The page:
"Virtually every Christian who can, flees ISIS-controlled territory."

Christians are subject to persecution for not paying the tax, but Shea said during the forum they had the added misfortune of being targeted because they had been protected by the authoritarian regimes that Islamic State has been fighting against.

Shea said much will depend in the future on "the post-ISIS period" and Christian groups' "ability to pick up the pieces."

Andrew Walther, Knights of Columbus vice president of communications and strategic planning, reminded forum participants of Christianity's roots in the region. "It wasn't St. Paul who converted the Syrians," he said. "It was the Syrians who accepted Paul into the Christian church."

Walther agreed with Shea's assessment that the U.N.'s response has been "wholly inadequate" A U.N. report on the Syrian refugee crisis "apparently takes ISIS at its own word" on jizya payments and the fate of non-Muslims for not paying them," he said. That, Walther added, "comes dangerously close to blaming the victims."

- - -

Follow Pattison on Twitter: @MeMarkPattison.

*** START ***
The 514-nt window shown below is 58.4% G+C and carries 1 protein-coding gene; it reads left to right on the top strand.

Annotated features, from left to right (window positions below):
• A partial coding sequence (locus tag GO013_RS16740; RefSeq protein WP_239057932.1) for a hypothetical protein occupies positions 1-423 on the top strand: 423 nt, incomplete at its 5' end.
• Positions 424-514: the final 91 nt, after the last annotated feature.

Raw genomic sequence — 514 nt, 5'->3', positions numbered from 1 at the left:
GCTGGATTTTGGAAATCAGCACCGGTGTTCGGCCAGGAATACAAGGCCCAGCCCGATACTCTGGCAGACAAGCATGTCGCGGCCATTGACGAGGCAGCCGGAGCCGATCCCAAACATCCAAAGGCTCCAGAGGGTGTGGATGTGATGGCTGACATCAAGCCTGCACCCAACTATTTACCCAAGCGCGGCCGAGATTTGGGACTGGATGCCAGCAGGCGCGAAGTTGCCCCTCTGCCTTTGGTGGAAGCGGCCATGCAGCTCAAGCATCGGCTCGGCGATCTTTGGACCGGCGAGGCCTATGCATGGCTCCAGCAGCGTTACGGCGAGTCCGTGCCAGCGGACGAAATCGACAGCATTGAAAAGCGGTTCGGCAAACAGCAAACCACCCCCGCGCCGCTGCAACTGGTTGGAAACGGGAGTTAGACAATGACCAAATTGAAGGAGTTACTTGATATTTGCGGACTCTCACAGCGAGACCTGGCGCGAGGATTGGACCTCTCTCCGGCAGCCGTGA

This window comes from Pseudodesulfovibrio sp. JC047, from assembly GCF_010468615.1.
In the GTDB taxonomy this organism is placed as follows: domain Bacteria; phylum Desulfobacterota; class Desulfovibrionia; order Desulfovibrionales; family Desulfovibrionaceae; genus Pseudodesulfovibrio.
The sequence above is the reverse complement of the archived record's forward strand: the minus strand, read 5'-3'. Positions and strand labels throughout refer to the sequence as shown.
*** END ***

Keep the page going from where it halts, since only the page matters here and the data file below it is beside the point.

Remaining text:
Comments are automatically closed two weeks after an article's initial publication. See our comments policy for more.
Beth Cioffoletti
2 years ago
That the American left-right is in accord is rather remarkable. You would think that with that kind of consensus something could be done. The story is tragic. A modern day holocaust happening under our noses. For me, it doesn't parallel the 400 year slave trade, when African American were forced from their homeland, carried across the ocean to work the plantations of the white man. That "memoricide". Families were forcibly separated so that they would lose their language, their customs, their memory. And still we don't want to remember. This story is being told in our newspapers now. We are living witnesses. Why is it that we can't stop it or say "no"? Why are we helpless before this human tragedy? What will it take?


The latest from america

While recommitting to help, L.I.R.S. and the U.S. bishops called on the Trump administration to “commit to immigration policies that are humane and uphold each individual’s human dignity.”
J.D. Long-GarcíaOctober 17, 2018
Caroline McClain, 16, sits on the ruins of her family's Mexico Beach vacation home after Hurricane Michael. Photo by Atena Sherry.
Human-driven climate change is intensifying tropical cyclones across the globe, climatologists say, but the role it played in the tragedy at Mexico Beach is both subtle and surprising.
Mario ArizaOctober 17, 2018
Our faith tells us that Christ chose to suffer on our behalf and that when we choose to do the same, in the service of others, we imitate Jesus in our own lives.
Terrance KleinOctober 17, 2018
Let’s begin to enlist both left and right in service of the vulnerable—using the ideological language they already accept.
Simcha FisherOctober 17, 2018